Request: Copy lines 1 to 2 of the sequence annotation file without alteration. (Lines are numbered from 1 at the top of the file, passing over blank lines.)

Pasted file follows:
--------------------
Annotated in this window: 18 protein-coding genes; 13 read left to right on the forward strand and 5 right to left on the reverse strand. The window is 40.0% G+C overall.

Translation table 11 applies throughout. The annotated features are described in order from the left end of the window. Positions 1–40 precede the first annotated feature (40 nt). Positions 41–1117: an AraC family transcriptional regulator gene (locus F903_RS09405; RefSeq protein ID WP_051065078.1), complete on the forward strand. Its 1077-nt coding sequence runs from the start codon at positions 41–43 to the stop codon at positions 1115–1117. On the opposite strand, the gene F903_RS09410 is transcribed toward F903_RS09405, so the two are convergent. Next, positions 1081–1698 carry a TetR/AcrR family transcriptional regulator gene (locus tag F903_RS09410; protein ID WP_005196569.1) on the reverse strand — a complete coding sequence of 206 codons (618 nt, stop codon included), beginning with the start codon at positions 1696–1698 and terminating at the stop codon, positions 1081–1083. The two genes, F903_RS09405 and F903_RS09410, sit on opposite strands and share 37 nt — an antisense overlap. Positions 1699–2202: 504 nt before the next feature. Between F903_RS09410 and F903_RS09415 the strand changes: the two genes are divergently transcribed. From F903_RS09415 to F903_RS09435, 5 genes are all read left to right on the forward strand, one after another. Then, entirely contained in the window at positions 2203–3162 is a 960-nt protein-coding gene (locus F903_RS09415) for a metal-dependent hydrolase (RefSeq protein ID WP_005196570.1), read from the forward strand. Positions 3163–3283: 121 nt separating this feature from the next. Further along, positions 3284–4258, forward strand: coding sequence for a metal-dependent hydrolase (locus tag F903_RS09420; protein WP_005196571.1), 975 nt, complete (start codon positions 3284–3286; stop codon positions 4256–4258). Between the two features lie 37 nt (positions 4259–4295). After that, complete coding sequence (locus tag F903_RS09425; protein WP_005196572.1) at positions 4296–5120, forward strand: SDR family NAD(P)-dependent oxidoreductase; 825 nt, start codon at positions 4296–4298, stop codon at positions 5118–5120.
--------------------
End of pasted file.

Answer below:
Annotated in this window: 18 protein-coding genes; 13 read left to right on the forward strand and 5 right to left on the reverse strand. The window is 40.0% G+C overall.

Translation table 11 applies throughout. The annotated features are described in order from the left end of the window. Positions 1–40 precede the first annotated feature (40 nt). Positions 41–1117: an AraC family transcriptional regulator gene (locus F903_RS09405; RefSeq protein ID WP_051065078.1), complete on the forward strand. Its 1077-nt coding sequence runs from the start codon at positions 41–43 to the stop codon at positions 1115–1117. On the opposite strand, the gene F903_RS09410 is transcribed toward F903_RS09405, so the two are convergent. Next, positions 1081–1698 carry a TetR/AcrR family transcriptional regulator gene (locus tag F903_RS09410; protein ID WP_005196569.1) on the reverse strand — a complete coding sequence of 206 codons (618 nt, stop codon included), beginning with the start codon at positions 1696–1698 and terminating at the stop codon, positions 1081–1083. The two genes, F903_RS09405 and F903_RS09410, sit on opposite strands and share 37 nt — an antisense overlap. Positions 1699–2202: 504 nt before the next feature. Between F903_RS09410 and F903_RS09415 the strand changes: the two genes are divergently transcribed. From F903_RS09415 to F903_RS09435, 5 genes are all read left to right on the forward strand, one after another. Then, entirely contained in the window at positions 2203–3162 is a 960-nt protein-coding gene (locus F903_RS09415) for a metal-dependent hydrolase (RefSeq protein ID WP_005196570.1), read from the forward strand. Positions 3163–3283: 121 nt separating this feature from the next. Further along, positions 3284–4258, forward strand: coding sequence for a metal-dependent hydrolase (locus tag F903_RS09420; protein WP_005196571.1), 975 nt, complete (start codon positions 3284–3286; stop codon positions 4256–4258). Between the two features lie 37 nt (positions 4259–4295). After that, complete coding sequence (locus tag F903_RS09425; protein WP_005196572.1) at positions 4296–5120, forward strand: SDR family NAD(P)-dependent oxidoreductase; 825 nt, start codon at positions 4296–4298, stop codon at positions 5118–5120.